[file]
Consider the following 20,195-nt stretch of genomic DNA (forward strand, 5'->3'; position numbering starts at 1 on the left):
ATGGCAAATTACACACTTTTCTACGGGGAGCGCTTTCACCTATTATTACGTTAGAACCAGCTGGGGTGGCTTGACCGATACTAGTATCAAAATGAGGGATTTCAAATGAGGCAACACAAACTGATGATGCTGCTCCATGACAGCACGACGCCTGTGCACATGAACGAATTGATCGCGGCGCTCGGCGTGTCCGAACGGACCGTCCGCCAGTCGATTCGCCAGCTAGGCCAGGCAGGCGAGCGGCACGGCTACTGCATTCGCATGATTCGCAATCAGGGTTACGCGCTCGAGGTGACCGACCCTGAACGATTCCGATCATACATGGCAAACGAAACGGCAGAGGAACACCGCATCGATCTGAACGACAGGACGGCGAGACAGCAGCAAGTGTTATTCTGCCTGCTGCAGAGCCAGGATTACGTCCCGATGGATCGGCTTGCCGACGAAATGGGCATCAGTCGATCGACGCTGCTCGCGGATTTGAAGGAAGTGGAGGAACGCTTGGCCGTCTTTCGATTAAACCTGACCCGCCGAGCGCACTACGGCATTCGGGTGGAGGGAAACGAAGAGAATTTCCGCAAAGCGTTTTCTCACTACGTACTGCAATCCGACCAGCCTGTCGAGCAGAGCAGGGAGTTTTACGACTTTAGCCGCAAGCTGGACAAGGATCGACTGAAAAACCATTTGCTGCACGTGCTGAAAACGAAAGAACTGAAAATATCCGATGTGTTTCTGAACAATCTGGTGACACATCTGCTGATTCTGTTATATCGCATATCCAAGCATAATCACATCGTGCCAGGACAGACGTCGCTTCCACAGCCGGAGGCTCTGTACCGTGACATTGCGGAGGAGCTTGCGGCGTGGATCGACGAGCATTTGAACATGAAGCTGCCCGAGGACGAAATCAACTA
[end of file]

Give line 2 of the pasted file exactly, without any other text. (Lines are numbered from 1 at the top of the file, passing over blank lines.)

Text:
ATGGCAAATTACACACTTTTCTACGGGGAGCGCTTTCACCTATTATTACGTTAGAACCAGCTGGGGTGGCTTGACCGATACTAGTATCAAAATGAGGGATTTCAAATGAGGCAACACAAACTGATGATGCTGCTCCATGACAGCACGACGCCTGTGCACATGAACGAATTGATCGCGGCGCTCGGCGTGTCCGAACGGACCGTCCGCCAGTCGATTCGCCAGCTAGGCCAGGCAGGCGAGCGGCACGGCTACTGCATTCGCATGATTCGCAATCAGGGTTACGCGCTCGAGGTGACCGACCCTGAACGATTCCGATCATACATGGCAAACGAAACGGCAGAGGAACACCGCATCGATCTGAACGACAGGACGGCGAGACAGCAGCAAGTGTTATTCTGCCTGCTGCAGAGCCAGGATTACGTCCCGATGGATCGGCTTGCCGACGAAATGGGCATCAGTCGATCGACGCTGCTCGCGGATTTGAAGGAAGTGGAGGAACGCTTGGCCGTCTTTCGATTAAACCTGACCCGCCGAGCGCACTACGGCATTCGGGTGGAGGGAAACGAAGAGAATTTCCGCAAAGCGTTTTCTCACTACGTACTGCAATCCGACCAGCCTGTCGAGCAGAGCAGGGAGTTTTACGACTTTAGCCGCAAGCTGGACAAGGATCGACTGAAAAACCATTTGCTGCACGTGCTGAAAACGAAAGAACTGAAAATATCCGATGTGTTTCTGAACAATCTGGTGACACATCTGCTGATTCTGTTATATCGCATATCCAAGCATAATCACATCGTGCCAGGACAGACGTCGCTTCCACAGCCGGAGGCTCTGTACCGTGACATTGCGGAGGAGCTTGCGGCGTGGATCGACGAGCATTTGAACATGAAGCTGCCCGAGGACGAAATCAACTA